Solar is the story of Michael Beard, a physicist and a philanderer. We enter his life in the year 2000 at the end of his fifth marriage which is failing because of his repeated affairs which have driven his wife Patrice into the arms of a builder. A former Nobel Prize-winner now gone to seed, Beard’s life is changed by an unexpected accident which solves one problem in his love-life and opens the door for him professionally. With his career invigorated, Beard is set to save the world from Global Warming if only he can look past his expanding belly and keep his complicated personal life from imploding.
The excellent character development in Solar, and the unsparing detail within the writing is exactly as I expect from Ian McEwan. The character of Michael Beard is at times loathsome, at others pitiable and the author’s treatment of him is brutal but also witty. He isn’t a protagonist that you want to succeed. He’s an anti-hero, who reminded me vaguely of Malcom Bradbury’s Howard Kirk in The History Man in his self-absorbed and egocentric outlook. I couldn’t empathise with him, but the thoroughness with which he is depicted has left a sort of stain on my mind – a very memorable creation!
The story itself does have a series of events, but it is definitely more of a chronicle of Beard’s personal journey. We follow him from his darkest days, through to a kind of new vigour and back again. Just as the world seems to be on a runaway path to destruction, Beard’s physical appearance and health is also decaying, his life held together by a lie as fragile as the Earths ecosystem is purported to be.
I enjoyed McEwan’s metaphors and the comments within the book that couldn’t help but be topical. At the beginning of the novel, Beard considers how each generation needs its own Armageddon. With the threat of the Cold War over, Climate Change may be our modern incarnation. Later, he gives a speech about motivating the masses to make changes to help the environment, commenting that it is not virtue that will move them, but self-interest and novelty; “Virtue is too passive, too narrow”.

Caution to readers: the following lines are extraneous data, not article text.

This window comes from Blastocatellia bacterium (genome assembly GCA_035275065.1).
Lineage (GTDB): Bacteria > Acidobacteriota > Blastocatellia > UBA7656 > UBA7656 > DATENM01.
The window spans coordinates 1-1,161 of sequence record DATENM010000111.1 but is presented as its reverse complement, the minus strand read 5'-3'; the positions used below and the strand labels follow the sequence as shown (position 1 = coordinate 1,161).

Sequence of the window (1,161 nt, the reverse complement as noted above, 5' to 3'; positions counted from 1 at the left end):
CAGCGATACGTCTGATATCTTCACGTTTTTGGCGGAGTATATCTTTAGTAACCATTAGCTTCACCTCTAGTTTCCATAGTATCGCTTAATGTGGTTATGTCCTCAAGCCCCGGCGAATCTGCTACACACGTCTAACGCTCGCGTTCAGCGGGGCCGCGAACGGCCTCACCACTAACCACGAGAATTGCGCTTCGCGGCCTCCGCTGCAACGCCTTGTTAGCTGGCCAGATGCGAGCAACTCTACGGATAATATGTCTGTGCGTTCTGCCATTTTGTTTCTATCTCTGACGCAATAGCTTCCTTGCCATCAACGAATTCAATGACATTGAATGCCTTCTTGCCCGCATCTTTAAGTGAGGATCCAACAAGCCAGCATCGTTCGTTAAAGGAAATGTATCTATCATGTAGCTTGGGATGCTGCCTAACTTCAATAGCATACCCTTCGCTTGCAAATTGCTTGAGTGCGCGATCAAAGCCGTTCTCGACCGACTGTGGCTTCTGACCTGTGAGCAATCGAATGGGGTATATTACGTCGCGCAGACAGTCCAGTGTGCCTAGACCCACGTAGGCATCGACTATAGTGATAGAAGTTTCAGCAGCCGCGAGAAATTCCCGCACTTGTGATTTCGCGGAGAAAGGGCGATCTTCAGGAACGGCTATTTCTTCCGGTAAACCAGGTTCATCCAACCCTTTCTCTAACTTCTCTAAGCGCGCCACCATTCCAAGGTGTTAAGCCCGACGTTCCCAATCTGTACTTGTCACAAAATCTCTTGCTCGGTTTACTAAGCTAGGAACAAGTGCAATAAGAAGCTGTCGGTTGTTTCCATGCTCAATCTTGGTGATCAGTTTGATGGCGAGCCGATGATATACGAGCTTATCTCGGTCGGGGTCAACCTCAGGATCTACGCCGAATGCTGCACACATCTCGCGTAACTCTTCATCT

Because of the subject that it deals with, Solar is fairly heavy in academic, science-related language. After all, Beard is a physicist, so we as a reader must share his science. At times this can make it a bit of a difficult read, even turgid in parts. I wouldn’t say that it is one of McEwan’s more ‘enjoyable’ books because the subject matter is so dark. However he does inject witty moments into the books to lighten it, such as when Beard experiences a particularly ‘sticky’ moment on a trip to the arctic (literally!). A few more doses of humour like these could have made the story flow a bit more.
Solar is a thought-provoking read – challenging in parts and funny in others. Overall it I found it a very interesting portrait of a man brilliant enough to change the world, but too corrupt to be its saviour.
7 out of 10
Have you read or plan to read Solar?